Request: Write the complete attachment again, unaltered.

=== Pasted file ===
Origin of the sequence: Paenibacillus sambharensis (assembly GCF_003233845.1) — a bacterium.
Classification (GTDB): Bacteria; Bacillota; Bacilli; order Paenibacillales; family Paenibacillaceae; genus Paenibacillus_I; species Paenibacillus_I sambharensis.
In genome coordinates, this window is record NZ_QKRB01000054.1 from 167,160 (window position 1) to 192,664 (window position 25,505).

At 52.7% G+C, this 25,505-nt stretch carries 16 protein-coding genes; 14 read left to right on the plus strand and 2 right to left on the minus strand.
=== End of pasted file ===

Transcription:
Origin of the sequence: Paenibacillus sambharensis (assembly GCF_003233845.1) — a bacterium.
Classification (GTDB): Bacteria; Bacillota; Bacilli; order Paenibacillales; family Paenibacillaceae; genus Paenibacillus_I; species Paenibacillus_I sambharensis.
In genome coordinates, this window is record NZ_QKRB01000054.1 from 167,160 (window position 1) to 192,664 (window position 25,505).

At 52.7% G+C, this 25,505-nt stretch carries 16 protein-coding genes; 14 read left to right on the plus strand and 2 right to left on the minus strand.